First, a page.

Duke Energy, a mammoth electrical company that serves much of the nation, is seeking to hike electricity rates for customers to help clean up their environmental messes.
Duke Energy Progress, a subsidiary of Duke located in North Carolina, is hoping to increase the rate customers would pay by a substantial 15 percent. The hike would affect 1.3 million customers located in certain areas of North Carolina.
That 15% increase in rate would translate into $477 million in revenue extra per year, a hefty sum of cash that Duke is hoping to put toward several avenues, one of which is cleaning up current environmental disasters they have created, as well as preparing for future disasters.
Simply put, Duke would like customers to help pay to fix their mistakes, as well as storing cash for their future environmental goof-ups.
The clean-up would take $66 million of the first year’s rate hike to reimburse the company for the amount they have spent cleaning up coal ash, as well as an additional $129 million towards future
Duke considers the cleanup of coal ash to be the cost of doing business in their industry, while residents are resentful that they are being asked to pay to fix the company’s mistakes.
From Associated Press:
Duke Energy said it stored coal ash in line with past industry practices and regulations. Just as buying and burning coal were part of the cost of generating electricity over the decades, so now is the expense of cleaning up the ash, it said.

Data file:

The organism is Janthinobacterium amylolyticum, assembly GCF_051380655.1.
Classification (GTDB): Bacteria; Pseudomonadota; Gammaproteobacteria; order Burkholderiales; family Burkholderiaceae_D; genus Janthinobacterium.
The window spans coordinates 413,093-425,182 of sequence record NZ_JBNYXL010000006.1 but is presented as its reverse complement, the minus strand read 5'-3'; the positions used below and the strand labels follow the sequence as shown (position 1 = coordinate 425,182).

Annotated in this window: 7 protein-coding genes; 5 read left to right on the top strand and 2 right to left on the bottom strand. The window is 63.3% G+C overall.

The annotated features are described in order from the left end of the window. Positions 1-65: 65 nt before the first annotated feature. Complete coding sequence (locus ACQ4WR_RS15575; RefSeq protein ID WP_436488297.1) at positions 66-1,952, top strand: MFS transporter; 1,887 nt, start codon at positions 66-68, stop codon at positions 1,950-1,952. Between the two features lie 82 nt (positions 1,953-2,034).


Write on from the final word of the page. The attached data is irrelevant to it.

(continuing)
The company is generating an average of about 150 pounds of coal ash a year for each household, Duke Energy spokeswoman Paige Sheehan said.
“It is our job to manage that appropriately, which we are doing,” she said.
The cleanup process removes the coal ash from waterways where it can pollute water supplies for downstream communities. Rather than considering this process something that is their responsibility, Duke is instead acting like they are doing a favor for residents – a favor for which they would like to be paid.
Duke only began their cleanup efforts in response to a change in federal regulations, as well as a major coal ash accident in which ash coated miles of the Dan River.
The company also pled guilty in 2015 to multiple charges related to the federal Clean Water Act, a verdict that cost them $102 million in fines.